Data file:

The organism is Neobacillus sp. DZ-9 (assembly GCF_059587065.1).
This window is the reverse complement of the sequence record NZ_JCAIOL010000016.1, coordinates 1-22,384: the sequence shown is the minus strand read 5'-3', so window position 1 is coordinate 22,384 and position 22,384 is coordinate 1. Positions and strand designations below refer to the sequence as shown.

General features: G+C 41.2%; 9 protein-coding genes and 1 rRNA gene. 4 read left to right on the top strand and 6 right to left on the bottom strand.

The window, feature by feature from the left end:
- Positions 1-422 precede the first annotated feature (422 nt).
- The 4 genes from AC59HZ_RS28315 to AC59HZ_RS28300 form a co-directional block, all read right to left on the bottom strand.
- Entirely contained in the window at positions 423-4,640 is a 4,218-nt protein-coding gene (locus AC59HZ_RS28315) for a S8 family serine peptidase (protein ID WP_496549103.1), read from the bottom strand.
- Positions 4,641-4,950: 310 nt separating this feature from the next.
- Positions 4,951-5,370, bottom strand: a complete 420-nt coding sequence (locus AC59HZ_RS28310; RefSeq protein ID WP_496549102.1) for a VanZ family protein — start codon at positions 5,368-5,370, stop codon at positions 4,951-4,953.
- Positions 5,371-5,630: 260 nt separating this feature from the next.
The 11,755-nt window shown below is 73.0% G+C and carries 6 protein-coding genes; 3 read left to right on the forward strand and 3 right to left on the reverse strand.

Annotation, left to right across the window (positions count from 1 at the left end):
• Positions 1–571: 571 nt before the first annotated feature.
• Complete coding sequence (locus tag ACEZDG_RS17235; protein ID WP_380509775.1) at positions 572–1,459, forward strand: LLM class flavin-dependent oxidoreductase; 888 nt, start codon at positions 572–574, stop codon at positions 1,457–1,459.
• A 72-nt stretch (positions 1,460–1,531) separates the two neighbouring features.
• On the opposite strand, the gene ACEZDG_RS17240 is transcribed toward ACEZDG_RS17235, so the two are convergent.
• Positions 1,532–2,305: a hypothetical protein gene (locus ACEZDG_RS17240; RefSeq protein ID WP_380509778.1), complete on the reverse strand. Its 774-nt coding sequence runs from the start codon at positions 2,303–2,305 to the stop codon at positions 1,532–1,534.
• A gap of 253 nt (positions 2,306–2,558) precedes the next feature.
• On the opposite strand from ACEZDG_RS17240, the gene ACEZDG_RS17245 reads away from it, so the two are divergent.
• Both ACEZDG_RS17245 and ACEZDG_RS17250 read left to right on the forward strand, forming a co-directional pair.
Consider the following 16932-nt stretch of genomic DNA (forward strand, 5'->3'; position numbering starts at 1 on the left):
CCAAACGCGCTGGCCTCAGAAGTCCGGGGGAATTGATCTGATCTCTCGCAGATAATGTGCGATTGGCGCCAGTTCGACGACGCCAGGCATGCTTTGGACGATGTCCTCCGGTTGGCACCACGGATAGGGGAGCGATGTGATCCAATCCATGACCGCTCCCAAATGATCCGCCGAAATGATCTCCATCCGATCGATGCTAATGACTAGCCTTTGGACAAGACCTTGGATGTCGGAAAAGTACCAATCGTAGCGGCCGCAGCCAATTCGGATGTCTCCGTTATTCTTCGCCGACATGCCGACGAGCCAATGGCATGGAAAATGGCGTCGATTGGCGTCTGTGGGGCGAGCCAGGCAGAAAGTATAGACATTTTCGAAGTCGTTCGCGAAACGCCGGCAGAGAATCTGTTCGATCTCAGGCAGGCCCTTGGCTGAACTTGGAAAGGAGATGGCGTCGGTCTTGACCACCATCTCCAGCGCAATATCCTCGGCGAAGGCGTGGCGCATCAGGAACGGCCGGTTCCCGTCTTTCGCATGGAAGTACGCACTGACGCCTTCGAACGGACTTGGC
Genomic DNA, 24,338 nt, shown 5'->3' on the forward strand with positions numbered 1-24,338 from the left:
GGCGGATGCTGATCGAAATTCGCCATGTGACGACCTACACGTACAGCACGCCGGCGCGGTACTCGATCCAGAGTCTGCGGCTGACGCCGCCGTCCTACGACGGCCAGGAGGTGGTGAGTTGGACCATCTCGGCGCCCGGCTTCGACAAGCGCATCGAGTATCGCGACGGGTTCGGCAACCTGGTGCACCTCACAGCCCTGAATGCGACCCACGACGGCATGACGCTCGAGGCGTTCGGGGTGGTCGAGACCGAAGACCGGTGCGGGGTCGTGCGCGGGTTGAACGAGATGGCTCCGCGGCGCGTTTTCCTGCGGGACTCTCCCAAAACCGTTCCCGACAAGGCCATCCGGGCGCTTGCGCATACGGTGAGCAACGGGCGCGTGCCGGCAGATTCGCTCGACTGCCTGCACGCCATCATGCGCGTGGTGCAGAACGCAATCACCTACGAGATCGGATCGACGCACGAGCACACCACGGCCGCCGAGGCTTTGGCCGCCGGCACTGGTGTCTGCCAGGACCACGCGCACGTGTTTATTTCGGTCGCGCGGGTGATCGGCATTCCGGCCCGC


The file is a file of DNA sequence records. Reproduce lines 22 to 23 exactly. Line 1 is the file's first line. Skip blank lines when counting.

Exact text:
CCAAACGCGCTGGCCTCAGAAGTCCGGGGGAATTGATCTGATCTCTCGCAGATAATGTGCGATTGGCGCCAGTTCGACGACGCCAGGCATGCTTTGGACGATGTCCTCCGGTTGGCACCACGGATAGGGGAGCGATGTGATCCAATCCATGACCGCTCCCAAATGATCCGCCGAAATGATCTCCATCCGATCGATGCTAATGACTAGCCTTTGGACAAGACCTTGGATGTCGGAAAAGTACCAATCGTAGCGGCCGCAGCCAATTCGGATGTCTCCGTTATTCTTCGCCGACATGCCGACGAGCCAATGGCATGGAAAATGGCGTCGATTGGCGTCTGTGGGGCGAGCCAGGCAGAAAGTATAGACATTTTCGAAGTCGTTCGCGAAACGCCGGCAGAGAATCTGTTCGATCTCAGGCAGGCCCTTGGCTGAACTTGGAAAGGAGATGGCGTCGGTCTTGACCACCATCTCCAGCGCAATATCCTCGGCGAAGGCGTGGCGCATCAGGAACGGCCGGTTCCCGTCTTTCGCATGGAAGTACGCACTGACGCCTTCGAACGGACTTGGC
Genomic DNA, 24,338 nt, shown 5'->3' on the forward strand with positions numbered 1-24,338 from the left: